By Jeremy Loudenback
The efforts of pediatrician Nadine Burke Harris to address of trauma experienced early in life have vaulted her to national attention.
In September, Burke Harris earned recognition from the Heinz Foundation for her work to establish a system to screen and treat children who are dealing with toxic stress and adverse childhood experiences (ACEs), such as abuse, neglect, poverty and violence. The annual Heinz Award honors five “exceptional Americans, for their creativity and determination in finding solutions to critical issues.” The prestigious Heinz Award for the Human Condition comes with a $250,000 prize.
Recently profiled by the Washington Post, Burke Harris was recognized for her work at the San Francisco-based Center for Youth Wellness (CYW). There, she has worked to address the needs of families in the low-income neighborhood of Bayview-Hunters Point by using the emerging understanding of the impact of ACEs on lifelong health outcomes.
But Burke Harris has also struck a leading advocacy position that extends past the Bay Area in California. She pioneered the development and use of a universal tool to screen children for childhood trauma that has been downloaded from the CYW website more than 1,100 times over the past 13 months. Burke Harris also recently spoke about childhood trauma at a White House convening about school-discipline reform in September.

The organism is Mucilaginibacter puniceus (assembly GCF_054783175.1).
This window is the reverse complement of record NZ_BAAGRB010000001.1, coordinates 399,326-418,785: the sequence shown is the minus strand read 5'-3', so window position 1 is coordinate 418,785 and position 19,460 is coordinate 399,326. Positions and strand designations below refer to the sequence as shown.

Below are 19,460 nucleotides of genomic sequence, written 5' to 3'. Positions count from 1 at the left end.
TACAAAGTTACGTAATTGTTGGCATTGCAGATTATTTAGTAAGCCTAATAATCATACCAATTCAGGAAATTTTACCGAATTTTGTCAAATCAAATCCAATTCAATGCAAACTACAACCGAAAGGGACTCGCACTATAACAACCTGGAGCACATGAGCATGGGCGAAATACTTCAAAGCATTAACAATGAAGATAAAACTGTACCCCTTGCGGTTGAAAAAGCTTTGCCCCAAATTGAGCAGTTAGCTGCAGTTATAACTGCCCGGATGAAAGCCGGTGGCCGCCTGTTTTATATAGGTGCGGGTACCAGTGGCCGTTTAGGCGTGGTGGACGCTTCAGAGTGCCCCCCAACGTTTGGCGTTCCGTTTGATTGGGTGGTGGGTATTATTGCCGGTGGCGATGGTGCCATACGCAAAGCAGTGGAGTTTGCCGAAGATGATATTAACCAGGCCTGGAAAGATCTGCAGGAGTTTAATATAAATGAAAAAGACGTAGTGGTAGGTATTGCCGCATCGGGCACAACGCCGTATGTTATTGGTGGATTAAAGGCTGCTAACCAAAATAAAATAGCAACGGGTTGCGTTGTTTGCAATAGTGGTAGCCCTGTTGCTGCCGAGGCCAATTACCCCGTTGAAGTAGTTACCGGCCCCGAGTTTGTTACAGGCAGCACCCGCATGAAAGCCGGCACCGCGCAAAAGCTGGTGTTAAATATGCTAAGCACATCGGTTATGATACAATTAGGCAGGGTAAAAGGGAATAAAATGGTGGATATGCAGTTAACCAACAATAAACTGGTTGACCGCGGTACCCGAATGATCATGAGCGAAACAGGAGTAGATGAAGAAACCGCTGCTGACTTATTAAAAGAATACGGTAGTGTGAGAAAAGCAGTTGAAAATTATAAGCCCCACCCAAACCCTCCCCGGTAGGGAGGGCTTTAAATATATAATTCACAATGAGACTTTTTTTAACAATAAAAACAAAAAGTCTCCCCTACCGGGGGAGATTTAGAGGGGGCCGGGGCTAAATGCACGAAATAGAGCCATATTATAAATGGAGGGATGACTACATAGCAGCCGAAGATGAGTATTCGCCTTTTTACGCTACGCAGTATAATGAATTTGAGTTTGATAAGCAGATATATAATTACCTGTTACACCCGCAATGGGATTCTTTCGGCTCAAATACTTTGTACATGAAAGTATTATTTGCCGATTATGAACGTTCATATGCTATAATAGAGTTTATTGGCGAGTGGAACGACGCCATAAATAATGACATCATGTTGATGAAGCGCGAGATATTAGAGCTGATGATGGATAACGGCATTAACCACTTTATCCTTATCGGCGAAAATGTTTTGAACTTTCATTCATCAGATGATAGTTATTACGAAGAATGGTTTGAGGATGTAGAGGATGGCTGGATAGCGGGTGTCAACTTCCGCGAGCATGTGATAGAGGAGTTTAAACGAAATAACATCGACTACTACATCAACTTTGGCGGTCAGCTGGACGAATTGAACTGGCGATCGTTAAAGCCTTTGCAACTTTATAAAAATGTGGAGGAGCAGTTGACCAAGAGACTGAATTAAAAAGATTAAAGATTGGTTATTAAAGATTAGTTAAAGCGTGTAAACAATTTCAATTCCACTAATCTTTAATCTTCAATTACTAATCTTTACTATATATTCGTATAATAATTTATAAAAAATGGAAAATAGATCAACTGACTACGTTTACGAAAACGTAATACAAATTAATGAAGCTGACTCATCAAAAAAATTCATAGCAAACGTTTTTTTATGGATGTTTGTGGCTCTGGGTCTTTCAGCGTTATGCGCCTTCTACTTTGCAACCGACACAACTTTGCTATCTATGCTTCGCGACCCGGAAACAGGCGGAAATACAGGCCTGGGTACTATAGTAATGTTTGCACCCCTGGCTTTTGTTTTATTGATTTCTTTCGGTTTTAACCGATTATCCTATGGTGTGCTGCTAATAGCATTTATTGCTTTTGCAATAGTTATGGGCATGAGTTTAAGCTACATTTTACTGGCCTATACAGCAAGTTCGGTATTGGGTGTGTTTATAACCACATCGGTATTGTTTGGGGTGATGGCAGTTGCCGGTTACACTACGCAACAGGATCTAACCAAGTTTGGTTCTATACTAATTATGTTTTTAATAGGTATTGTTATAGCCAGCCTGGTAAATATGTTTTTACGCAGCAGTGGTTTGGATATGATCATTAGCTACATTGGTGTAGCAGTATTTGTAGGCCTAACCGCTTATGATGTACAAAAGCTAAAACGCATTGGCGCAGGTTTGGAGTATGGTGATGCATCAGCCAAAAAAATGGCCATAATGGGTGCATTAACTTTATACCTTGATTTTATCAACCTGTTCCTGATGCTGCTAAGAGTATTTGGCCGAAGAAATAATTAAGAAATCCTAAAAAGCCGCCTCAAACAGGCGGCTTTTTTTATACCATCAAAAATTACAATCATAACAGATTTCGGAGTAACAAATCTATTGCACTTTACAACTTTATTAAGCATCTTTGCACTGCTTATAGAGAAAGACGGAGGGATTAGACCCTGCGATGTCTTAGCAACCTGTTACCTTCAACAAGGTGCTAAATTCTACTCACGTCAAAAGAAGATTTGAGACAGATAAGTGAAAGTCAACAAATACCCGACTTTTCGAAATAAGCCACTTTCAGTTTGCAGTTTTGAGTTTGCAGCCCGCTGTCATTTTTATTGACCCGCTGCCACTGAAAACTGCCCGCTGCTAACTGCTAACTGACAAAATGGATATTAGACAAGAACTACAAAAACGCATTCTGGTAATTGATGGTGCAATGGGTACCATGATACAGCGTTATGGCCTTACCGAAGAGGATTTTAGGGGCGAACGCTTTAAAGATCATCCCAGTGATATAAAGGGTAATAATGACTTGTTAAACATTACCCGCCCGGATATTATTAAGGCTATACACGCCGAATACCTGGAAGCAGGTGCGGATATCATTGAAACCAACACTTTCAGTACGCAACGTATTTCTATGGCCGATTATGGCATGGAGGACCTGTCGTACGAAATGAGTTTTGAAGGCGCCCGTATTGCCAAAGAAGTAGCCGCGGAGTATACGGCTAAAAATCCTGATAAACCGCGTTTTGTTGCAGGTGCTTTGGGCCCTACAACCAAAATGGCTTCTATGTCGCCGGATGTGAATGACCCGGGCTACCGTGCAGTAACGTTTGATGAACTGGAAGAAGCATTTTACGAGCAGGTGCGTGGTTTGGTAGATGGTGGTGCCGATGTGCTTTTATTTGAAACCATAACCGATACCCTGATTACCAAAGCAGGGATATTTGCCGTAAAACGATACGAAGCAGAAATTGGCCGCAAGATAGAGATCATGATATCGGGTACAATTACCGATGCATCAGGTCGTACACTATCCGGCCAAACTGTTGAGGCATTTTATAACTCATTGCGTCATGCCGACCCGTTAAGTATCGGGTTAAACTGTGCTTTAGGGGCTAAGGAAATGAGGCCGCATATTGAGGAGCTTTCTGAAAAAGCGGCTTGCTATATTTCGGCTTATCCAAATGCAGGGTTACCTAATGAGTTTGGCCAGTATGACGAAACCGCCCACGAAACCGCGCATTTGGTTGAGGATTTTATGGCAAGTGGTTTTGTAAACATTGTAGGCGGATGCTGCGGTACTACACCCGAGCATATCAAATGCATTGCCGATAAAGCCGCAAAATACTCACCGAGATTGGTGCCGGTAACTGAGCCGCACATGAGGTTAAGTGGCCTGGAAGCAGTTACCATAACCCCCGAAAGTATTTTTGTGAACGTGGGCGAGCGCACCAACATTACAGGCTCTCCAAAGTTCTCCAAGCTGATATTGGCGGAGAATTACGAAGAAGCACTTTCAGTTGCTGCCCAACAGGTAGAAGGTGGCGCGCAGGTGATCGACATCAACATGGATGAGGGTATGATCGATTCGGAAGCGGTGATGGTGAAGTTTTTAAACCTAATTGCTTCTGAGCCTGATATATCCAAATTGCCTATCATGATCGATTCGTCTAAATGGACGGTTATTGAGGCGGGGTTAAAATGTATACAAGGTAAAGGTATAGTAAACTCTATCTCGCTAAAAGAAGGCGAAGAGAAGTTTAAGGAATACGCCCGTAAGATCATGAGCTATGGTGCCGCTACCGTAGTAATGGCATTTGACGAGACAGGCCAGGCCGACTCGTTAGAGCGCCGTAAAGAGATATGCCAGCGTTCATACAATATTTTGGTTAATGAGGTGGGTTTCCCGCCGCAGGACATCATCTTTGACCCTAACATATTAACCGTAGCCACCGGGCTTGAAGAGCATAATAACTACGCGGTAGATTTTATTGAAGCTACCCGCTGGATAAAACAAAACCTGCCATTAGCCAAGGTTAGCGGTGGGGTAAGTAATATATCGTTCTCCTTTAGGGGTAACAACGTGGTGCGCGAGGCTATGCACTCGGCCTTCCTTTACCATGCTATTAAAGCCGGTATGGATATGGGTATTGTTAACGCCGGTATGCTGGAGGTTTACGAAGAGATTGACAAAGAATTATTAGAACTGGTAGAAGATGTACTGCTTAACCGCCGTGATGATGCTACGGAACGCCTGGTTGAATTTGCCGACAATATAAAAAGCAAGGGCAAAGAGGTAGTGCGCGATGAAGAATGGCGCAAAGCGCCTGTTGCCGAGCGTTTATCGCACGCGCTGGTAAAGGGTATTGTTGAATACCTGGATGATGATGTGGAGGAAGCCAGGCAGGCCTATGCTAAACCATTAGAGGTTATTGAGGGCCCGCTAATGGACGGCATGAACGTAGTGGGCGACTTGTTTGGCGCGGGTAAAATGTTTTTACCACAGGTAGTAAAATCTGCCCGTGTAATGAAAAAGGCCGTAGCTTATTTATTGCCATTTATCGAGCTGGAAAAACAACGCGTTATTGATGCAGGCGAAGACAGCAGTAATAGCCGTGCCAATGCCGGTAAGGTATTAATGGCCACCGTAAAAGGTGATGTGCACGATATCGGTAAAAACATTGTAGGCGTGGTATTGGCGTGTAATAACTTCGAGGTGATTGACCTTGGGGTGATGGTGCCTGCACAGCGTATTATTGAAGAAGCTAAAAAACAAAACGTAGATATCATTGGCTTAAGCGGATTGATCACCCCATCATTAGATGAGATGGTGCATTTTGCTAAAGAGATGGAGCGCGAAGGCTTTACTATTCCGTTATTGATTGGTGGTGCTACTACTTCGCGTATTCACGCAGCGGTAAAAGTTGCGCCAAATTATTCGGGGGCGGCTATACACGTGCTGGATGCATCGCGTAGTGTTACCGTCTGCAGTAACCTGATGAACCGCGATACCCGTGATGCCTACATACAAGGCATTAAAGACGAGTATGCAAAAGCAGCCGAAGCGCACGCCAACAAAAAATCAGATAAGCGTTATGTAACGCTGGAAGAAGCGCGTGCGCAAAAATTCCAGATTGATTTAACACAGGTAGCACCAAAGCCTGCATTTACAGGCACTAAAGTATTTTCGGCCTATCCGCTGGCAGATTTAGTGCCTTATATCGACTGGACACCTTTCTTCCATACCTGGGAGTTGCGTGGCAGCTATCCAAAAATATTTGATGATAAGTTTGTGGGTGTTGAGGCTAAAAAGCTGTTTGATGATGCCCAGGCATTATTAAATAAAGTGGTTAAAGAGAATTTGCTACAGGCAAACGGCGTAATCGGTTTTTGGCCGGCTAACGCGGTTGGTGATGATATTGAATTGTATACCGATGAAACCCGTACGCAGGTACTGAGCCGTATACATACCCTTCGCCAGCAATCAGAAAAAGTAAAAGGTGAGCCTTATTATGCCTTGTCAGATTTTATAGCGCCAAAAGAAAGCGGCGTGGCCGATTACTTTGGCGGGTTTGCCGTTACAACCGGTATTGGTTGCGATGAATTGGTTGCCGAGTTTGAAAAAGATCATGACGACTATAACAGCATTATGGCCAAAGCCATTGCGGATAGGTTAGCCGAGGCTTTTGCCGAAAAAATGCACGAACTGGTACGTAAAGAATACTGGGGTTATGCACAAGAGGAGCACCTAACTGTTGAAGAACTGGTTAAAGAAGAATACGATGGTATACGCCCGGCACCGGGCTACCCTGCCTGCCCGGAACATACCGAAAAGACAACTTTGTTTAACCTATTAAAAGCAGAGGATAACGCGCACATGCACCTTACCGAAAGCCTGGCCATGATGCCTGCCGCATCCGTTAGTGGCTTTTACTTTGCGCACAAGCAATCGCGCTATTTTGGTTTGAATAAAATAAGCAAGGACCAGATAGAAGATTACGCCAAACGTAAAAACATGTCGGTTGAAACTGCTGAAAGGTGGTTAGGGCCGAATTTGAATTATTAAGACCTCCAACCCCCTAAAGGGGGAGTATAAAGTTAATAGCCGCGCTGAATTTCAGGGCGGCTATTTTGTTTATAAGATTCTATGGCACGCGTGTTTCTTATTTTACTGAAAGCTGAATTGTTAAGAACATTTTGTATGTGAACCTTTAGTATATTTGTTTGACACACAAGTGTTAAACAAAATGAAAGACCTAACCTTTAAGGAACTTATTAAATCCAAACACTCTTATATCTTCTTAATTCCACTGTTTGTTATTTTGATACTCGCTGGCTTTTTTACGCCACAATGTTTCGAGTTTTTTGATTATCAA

She has also struck a chord with the broader public, thanks to a September 2014 Ted Talk entitled, “How childhood trauma affects health across a lifetime,” which has been viewed nearly 2.4 million times and led to her selection as the keynote speaker for the 2015 American Academy of Pediatricians’ national conference.
Burke Harris has continued to spread the word about the impact of ACEs through a biannual conference, sponsored by the CYW. At the most recent conference — held last month in San Francisco — Burke Harris spoke with The Chronicle about the growing clout of the ACEs movement, her changing role and more.
The Chronicle of Social Change: This marks the second conference around ACEs, which has drawn folks from around the country in several different fields. What’s different about this year’s gathering?
Nadine Burke Harris: Two years ago in 2014, when we did our first conference, I would go around the country and talk and be invited places, and I was just like, “California needs to have a conference on adverse childhood experiences! And we need to create that.”
At our first conference in 2014, it really was about sounding the alarm and raising awareness and bringing folks together. And we had about I think between 200 and 250 folks that came together.
This year, we got to 500 people, and we had a waitlist of 150 more people. We had to close registration, so the response has been amazing. The focus of this conference is moving from awareness to action. So our goal is to facilitate the movement by creating connections, by giving folks knowledge and tools, and by giving them a little bit of inspiration.